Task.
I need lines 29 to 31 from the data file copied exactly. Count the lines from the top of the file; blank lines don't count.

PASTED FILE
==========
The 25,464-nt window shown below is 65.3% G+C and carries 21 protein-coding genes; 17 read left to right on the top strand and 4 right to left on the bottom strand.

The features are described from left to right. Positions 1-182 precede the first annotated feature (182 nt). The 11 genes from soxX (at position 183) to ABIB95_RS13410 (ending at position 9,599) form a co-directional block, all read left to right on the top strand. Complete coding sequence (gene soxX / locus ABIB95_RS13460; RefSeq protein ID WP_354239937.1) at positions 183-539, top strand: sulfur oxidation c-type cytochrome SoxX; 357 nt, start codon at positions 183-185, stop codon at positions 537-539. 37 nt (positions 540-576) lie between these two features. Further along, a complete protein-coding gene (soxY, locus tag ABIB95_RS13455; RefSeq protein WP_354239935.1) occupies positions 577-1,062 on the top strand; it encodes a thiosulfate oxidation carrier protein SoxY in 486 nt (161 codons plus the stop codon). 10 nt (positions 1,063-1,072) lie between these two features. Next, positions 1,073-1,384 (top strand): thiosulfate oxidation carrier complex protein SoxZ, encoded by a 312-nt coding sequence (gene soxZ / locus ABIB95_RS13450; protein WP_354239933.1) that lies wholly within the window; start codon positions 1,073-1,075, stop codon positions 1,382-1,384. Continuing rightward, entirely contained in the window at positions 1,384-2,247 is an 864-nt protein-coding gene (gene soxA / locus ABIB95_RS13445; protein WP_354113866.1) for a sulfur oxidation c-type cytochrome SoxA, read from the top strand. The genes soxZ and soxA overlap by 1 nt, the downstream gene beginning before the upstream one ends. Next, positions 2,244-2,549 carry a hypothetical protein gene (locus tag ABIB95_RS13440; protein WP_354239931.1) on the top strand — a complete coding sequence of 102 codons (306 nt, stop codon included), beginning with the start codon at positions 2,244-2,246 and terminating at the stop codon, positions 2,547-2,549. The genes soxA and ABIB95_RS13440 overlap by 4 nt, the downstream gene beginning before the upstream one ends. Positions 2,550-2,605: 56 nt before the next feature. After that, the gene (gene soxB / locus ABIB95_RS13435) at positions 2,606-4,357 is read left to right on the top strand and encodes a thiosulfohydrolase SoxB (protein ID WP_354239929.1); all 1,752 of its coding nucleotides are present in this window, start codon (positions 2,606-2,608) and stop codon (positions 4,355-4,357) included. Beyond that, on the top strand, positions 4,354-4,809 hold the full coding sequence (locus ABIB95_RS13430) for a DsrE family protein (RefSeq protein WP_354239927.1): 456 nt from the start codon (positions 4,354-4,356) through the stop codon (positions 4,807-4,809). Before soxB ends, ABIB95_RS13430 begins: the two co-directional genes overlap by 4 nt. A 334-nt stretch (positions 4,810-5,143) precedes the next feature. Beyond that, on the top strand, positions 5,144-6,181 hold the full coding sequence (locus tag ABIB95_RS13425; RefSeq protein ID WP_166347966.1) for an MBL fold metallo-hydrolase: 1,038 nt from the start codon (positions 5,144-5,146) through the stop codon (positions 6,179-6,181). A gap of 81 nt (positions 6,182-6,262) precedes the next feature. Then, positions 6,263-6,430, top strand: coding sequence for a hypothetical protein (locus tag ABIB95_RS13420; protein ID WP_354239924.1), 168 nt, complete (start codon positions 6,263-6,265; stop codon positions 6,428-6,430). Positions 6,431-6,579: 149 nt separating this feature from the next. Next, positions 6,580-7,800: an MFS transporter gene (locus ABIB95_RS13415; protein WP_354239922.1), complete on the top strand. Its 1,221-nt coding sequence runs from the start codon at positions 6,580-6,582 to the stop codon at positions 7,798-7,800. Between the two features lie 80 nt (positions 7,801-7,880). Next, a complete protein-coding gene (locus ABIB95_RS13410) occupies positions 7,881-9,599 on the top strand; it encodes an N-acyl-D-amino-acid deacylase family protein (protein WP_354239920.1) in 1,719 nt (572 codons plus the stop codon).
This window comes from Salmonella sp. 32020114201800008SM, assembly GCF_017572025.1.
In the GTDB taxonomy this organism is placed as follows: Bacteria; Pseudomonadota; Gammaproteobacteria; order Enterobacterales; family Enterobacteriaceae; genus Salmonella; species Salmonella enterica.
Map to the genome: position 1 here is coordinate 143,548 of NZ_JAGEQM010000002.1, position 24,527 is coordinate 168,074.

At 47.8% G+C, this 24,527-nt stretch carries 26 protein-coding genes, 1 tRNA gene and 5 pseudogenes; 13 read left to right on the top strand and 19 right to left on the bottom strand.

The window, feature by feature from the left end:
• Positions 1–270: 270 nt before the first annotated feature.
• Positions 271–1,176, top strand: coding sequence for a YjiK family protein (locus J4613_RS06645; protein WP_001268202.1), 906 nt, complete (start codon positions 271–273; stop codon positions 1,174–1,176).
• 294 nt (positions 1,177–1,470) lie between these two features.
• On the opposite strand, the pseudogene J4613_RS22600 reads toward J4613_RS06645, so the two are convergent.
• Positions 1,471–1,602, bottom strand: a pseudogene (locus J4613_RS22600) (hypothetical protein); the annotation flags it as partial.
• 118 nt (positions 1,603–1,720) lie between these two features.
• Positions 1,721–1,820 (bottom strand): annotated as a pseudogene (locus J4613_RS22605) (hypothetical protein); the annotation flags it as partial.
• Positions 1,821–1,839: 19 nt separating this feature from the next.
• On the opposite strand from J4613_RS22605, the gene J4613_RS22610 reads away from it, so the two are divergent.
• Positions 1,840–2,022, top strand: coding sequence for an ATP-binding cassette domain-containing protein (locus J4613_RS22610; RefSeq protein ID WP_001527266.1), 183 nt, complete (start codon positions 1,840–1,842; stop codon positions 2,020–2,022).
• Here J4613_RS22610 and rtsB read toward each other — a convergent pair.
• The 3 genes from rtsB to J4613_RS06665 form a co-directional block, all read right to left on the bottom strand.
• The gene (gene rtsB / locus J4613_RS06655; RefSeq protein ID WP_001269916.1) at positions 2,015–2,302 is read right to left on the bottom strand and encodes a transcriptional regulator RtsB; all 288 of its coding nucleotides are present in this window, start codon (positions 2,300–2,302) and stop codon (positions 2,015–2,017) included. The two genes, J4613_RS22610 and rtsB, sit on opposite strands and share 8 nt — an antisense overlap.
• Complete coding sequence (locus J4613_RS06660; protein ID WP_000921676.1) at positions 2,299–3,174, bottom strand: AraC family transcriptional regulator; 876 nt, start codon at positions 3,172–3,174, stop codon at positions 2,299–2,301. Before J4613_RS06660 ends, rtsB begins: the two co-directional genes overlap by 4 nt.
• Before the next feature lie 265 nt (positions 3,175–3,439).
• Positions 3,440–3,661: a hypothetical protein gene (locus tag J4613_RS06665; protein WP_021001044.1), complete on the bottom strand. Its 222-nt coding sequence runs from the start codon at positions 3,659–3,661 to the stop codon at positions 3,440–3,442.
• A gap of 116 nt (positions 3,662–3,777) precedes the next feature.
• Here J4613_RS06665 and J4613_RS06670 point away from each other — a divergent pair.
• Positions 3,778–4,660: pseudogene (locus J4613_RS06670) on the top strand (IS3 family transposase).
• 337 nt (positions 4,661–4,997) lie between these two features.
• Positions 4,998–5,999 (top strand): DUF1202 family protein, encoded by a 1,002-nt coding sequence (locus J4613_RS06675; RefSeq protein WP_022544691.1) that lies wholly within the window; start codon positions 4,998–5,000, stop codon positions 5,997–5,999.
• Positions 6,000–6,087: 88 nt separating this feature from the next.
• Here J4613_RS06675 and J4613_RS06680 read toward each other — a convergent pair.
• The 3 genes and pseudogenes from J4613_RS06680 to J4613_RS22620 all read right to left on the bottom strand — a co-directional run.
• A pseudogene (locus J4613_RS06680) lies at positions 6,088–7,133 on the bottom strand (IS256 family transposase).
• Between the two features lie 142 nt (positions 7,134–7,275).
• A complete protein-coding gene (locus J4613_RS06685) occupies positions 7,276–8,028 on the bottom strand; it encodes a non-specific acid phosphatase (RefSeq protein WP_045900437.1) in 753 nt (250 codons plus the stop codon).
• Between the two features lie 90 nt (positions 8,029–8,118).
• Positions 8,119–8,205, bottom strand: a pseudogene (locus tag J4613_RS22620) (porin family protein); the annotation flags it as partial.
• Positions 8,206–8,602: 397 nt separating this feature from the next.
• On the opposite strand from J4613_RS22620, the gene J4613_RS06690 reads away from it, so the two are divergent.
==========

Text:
• Positions 6,000–6,087: 88 nt separating this feature from the next.
• Here J4613_RS06675 and J4613_RS06680 read toward each other — a convergent pair.
• The 3 genes and pseudogenes from J4613_RS06680 to J4613_RS22620 all read right to left on the bottom strand — a co-directional run.